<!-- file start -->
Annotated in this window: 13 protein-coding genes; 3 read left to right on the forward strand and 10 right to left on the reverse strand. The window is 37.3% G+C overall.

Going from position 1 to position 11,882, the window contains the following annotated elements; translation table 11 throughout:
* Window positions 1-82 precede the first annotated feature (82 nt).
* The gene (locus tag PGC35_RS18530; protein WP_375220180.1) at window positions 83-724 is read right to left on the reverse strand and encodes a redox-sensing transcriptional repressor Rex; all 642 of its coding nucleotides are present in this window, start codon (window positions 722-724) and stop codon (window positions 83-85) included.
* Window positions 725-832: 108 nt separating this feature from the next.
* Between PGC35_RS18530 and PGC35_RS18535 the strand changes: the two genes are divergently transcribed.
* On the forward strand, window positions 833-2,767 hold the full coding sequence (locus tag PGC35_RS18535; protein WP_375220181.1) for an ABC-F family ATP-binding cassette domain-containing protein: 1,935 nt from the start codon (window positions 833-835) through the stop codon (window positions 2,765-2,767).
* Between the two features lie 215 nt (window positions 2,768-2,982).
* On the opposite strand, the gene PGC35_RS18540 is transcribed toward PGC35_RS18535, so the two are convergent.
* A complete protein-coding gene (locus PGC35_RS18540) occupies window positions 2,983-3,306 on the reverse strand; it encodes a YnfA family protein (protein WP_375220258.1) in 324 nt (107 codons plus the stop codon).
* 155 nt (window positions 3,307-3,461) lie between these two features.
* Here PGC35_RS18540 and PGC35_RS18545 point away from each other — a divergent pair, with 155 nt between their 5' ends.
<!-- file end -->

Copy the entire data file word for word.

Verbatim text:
Annotated in this window: 13 protein-coding genes; 3 read left to right on the forward strand and 10 right to left on the reverse strand. The window is 37.3% G+C overall.

Going from position 1 to position 11,882, the window contains the following annotated elements; translation table 11 throughout:
* Window positions 1-82 precede the first annotated feature (82 nt).
* The gene (locus tag PGC35_RS18530; protein WP_375220180.1) at window positions 83-724 is read right to left on the reverse strand and encodes a redox-sensing transcriptional repressor Rex; all 642 of its coding nucleotides are present in this window, start codon (window positions 722-724) and stop codon (window positions 83-85) included.
* Window positions 725-832: 108 nt separating this feature from the next.
* Between PGC35_RS18530 and PGC35_RS18535 the strand changes: the two genes are divergently transcribed.
* On the forward strand, window positions 833-2,767 hold the full coding sequence (locus tag PGC35_RS18535; protein WP_375220181.1) for an ABC-F family ATP-binding cassette domain-containing protein: 1,935 nt from the start codon (window positions 833-835) through the stop codon (window positions 2,765-2,767).
* Between the two features lie 215 nt (window positions 2,768-2,982).
* On the opposite strand, the gene PGC35_RS18540 is transcribed toward PGC35_RS18535, so the two are convergent.
* A complete protein-coding gene (locus PGC35_RS18540) occupies window positions 2,983-3,306 on the reverse strand; it encodes a YnfA family protein (protein WP_375220258.1) in 324 nt (107 codons plus the stop codon).
* 155 nt (window positions 3,307-3,461) lie between these two features.
* Here PGC35_RS18540 and PGC35_RS18545 point away from each other — a divergent pair, with 155 nt between their 5' ends.